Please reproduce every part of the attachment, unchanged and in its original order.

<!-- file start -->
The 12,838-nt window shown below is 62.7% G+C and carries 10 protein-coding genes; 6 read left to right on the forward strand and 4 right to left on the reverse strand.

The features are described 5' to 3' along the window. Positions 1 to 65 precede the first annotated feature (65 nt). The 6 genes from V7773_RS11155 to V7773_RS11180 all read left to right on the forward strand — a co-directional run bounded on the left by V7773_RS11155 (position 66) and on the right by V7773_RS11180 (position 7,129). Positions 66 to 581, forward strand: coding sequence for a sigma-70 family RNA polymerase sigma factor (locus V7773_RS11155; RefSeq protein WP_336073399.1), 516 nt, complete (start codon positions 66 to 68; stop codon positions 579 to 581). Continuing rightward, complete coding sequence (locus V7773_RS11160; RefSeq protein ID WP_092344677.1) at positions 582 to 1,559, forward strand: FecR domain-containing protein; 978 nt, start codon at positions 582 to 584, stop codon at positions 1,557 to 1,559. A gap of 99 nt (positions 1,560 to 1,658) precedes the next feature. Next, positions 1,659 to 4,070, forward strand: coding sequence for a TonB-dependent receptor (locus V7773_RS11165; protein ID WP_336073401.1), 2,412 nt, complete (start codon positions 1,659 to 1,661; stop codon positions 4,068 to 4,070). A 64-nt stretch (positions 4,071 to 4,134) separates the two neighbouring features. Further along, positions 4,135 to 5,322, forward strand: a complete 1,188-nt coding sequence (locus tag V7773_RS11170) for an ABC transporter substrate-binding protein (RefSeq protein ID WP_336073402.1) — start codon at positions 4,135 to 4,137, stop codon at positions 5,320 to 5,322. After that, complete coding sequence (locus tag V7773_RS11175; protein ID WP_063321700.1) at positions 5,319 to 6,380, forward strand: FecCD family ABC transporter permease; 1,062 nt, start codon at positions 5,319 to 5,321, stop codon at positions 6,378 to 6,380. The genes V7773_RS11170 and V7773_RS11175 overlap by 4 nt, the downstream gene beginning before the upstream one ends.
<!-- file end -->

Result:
The 12,838-nt window shown below is 62.7% G+C and carries 10 protein-coding genes; 6 read left to right on the forward strand and 4 right to left on the reverse strand.

The features are described 5' to 3' along the window. Positions 1 to 65 precede the first annotated feature (65 nt). The 6 genes from V7773_RS11155 to V7773_RS11180 all read left to right on the forward strand — a co-directional run bounded on the left by V7773_RS11155 (position 66) and on the right by V7773_RS11180 (position 7,129). Positions 66 to 581, forward strand: coding sequence for a sigma-70 family RNA polymerase sigma factor (locus V7773_RS11155; RefSeq protein WP_336073399.1), 516 nt, complete (start codon positions 66 to 68; stop codon positions 579 to 581). Continuing rightward, complete coding sequence (locus V7773_RS11160; RefSeq protein ID WP_092344677.1) at positions 582 to 1,559, forward strand: FecR domain-containing protein; 978 nt, start codon at positions 582 to 584, stop codon at positions 1,557 to 1,559. A gap of 99 nt (positions 1,560 to 1,658) precedes the next feature. Next, positions 1,659 to 4,070, forward strand: coding sequence for a TonB-dependent receptor (locus V7773_RS11165; protein ID WP_336073401.1), 2,412 nt, complete (start codon positions 1,659 to 1,661; stop codon positions 4,068 to 4,070). A 64-nt stretch (positions 4,071 to 4,134) separates the two neighbouring features. Further along, positions 4,135 to 5,322, forward strand: a complete 1,188-nt coding sequence (locus tag V7773_RS11170) for an ABC transporter substrate-binding protein (RefSeq protein ID WP_336073402.1) — start codon at positions 4,135 to 4,137, stop codon at positions 5,320 to 5,322. After that, complete coding sequence (locus tag V7773_RS11175; protein ID WP_063321700.1) at positions 5,319 to 6,380, forward strand: FecCD family ABC transporter permease; 1,062 nt, start codon at positions 5,319 to 5,321, stop codon at positions 6,378 to 6,380. The genes V7773_RS11170 and V7773_RS11175 overlap by 4 nt, the downstream gene beginning before the upstream one ends.